The administration is finding itself under attack from opposing congressional fronts in the military budget battle that has engulfed Congress and the White House.

On one side, a few influential, defense-minded senators have demanded higher Pentagon spending as a condition for approval of the SALT II pact. On the other, the budgetary cleaver was being wielded against President Carter's fiscal 1980 military requests.

The effect of the crossfire from House and Senate, from higher spending advocates and budget-cutters was to put President Carter in a non-win position on the issue, which is at least as rich in political symbolism as it is in substance.

The Senate Budget Committee rejected Thursday a move raising congressional budget ceilings to allow for the president's pledge to NATO allies of a real, 3-percent-a-year increase in military spending.

"We don't have any new requests fom anyone about weapons waiting around to be funded," said Sen. Pete V. Domenici (R-N.M.), who sided with the majority in an 8-to-6 vote rejecting an amendment to raise the ceilings. Only a day earlier, Domenici had voted for a lesser increase in Pentagon budget ceilings to provide only for new strategic weapons.

At the same time, the House Appropriations defense sucommittee slashed $2.2 billion out of Carter's $129.6 billion Pentagon budget request, although it still is $6.5 billion above the fiscal 1979 total.

"That leaves us in effect with no growth at all on the House side," commented a Defense Department official yesterday. Inflation, he noted, has already wiped out almost half of the president's promised 3 percent increase. "And then we have senators who are demanding that growth be even higher than 3 percent," the official said, with puzzed amusement.

The move to tie substantially higher defense spending levels to approval of SALT was initiated by Sen. Sam Nunn (D-Ga.) and endorsed this week by former secretary of state bhenry A. Kissinger.

The Senate Budget Committee has estimated that Nunn's proposal for a 5-percent-beyond-inflation increase would cost $111.8 billion more than the administration's projected military spending through fiscal 1984. This would be an average of $22 billion a year through the five-year perios. The aggregate $111.8 billion increase is almost as much money as the Pentagon expects to spend for this whole budget year.

On Thursday three SALT critics, Nunn, Sen. Henry M. Jackson (D Wash) and Sen. John G. Tower (R-Tex.), sent President Carter a letter citing a "crucial" spending need foor "weapons ships, equipment and research and development," areas in which they said the Soviets "have been outspending the United States by 2 to 1."

Six weeks ago, when the fiscal 1980 defense authorization bill was approved slightly below the level requested by the president, neither Nunn nor Jackson opposed the spending proposal as inadequate. Only Tower pronounced the spending levels in the bill as inadequate during the three days of debate.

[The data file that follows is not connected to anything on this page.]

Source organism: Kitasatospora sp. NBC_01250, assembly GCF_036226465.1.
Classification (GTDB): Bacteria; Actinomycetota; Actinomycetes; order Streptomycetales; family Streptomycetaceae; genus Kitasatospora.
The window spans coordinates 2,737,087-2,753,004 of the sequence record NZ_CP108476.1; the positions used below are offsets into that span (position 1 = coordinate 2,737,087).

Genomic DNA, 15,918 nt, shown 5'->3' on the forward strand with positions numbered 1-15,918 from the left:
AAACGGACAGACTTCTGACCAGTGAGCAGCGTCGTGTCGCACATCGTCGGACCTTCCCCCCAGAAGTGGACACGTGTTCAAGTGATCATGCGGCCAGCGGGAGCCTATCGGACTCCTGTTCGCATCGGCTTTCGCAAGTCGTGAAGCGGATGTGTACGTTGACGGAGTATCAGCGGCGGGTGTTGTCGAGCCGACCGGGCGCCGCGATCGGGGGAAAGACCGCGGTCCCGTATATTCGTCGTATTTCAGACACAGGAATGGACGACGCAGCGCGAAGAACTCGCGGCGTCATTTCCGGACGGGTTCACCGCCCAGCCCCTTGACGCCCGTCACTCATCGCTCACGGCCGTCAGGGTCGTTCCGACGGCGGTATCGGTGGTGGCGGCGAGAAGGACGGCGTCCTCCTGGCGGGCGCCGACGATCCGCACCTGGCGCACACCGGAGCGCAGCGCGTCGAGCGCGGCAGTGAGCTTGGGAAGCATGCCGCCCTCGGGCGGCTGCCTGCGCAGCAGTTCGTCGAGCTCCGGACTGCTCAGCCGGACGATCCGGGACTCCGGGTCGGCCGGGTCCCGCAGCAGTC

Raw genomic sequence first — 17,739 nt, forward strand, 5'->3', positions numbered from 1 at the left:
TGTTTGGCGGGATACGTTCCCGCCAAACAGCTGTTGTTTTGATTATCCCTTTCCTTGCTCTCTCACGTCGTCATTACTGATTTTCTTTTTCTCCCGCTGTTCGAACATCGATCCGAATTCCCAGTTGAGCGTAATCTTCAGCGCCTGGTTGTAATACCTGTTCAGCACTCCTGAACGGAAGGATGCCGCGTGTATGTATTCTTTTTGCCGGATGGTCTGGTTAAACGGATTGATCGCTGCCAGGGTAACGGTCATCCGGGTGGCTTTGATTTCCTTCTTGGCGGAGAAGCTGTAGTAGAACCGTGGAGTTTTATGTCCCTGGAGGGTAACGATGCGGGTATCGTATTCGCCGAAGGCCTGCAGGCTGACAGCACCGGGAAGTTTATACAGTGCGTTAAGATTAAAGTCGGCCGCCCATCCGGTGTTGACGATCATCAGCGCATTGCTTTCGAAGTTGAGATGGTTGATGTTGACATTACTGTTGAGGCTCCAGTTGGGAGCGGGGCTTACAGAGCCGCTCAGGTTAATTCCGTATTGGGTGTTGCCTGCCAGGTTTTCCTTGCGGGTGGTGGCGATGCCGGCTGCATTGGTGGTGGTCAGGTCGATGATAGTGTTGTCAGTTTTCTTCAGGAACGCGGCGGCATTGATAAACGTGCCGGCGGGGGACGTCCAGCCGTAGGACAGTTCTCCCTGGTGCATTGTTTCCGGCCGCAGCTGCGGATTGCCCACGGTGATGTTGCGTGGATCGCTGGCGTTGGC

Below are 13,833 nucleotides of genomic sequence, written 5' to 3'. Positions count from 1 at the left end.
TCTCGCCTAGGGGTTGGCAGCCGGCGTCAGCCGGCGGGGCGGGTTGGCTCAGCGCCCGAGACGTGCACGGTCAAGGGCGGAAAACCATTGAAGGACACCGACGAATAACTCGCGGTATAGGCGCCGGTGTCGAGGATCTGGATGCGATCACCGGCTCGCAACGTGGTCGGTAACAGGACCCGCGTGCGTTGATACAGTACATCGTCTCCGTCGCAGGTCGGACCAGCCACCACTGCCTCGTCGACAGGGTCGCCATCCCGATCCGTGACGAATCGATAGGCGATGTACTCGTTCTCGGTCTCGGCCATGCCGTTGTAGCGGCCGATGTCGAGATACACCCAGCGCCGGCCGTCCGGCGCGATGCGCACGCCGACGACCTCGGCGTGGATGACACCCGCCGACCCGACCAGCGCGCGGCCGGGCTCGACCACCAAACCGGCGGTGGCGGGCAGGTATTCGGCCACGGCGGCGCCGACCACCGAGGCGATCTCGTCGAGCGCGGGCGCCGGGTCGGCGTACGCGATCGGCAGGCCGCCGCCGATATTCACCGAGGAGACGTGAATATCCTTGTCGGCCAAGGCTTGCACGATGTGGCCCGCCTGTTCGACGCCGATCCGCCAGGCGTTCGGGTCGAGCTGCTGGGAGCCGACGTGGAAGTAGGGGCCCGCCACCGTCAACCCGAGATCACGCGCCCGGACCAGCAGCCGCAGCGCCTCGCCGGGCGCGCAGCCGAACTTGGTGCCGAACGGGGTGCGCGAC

"That" a Senate Armed Service Committee aide tartly observed, "was pre-SALT."

Pentagon civilian executives said in interviews that they doubted that the extra 22 billion a year in Nunn's proposal could be wisely spent by the agency. They said there was little opportunity for spending much of the proposed Nunn divided in strategic programs. It would have to be allocated to conventional force operations, which were cut $1.5 billion by the House subcommittee Thursday, these officials suggested.

One defense official described as a "mousetrap play" the proposal by Nunn and Kissinger to tie SALT to higher defense spending. One NATO military planner said it would be possible to spend an extra $8 billion, at most, over two succeeding years for purchase of weaponry and equipment to store in Europe for a NATO emergency.

Millitray planners and defense contractors, in contrast to the civilian leadership of the Defense Department, are more confident of the opportunities to spend the budgetary bounty proposed by Nunn and like-minded political figures.

The Army would like to buy more new XMI tanks than the House Defense Approriations subcommittee was willing to approve. The uniformed Navy leadership wants to keep building $2-billion-a-copy Nimitz nuclear powered carriers rather than the administration plan for a combination of smaller oil fueled carriers and more fighters. The Air Force wants a new bomber and airlift planes. The Marines want a new jet fighter Defense Secretary Harold Brown says is unnecessary.

Defense contractors, too, have their catalogues of military hardware -- millies submarines and aircraft -- they would like to see the Pentagon buy with the higher spending ceilings proposed by Nunn.

"There are a hell of a lot of areas to spend extra billions on in the defense area," said one contractor spokeman.

North America Rockwell executives, for example, are already briefing Pentagon and Strategic Air Command officials on the merits of a bomber reconfigured to serve as a cruise missile carrier. It would be built entirely of aluminum for greater survrvability in a nuclear attack.

General Dynamics is stepping up its promotion of the stretched-out FB111 medium-range bomber, which SAC officials are already advocating as a counter to the Soviet Backfire bomber.

Both the VI and the FBIII have been turned down by Brown and President Carter.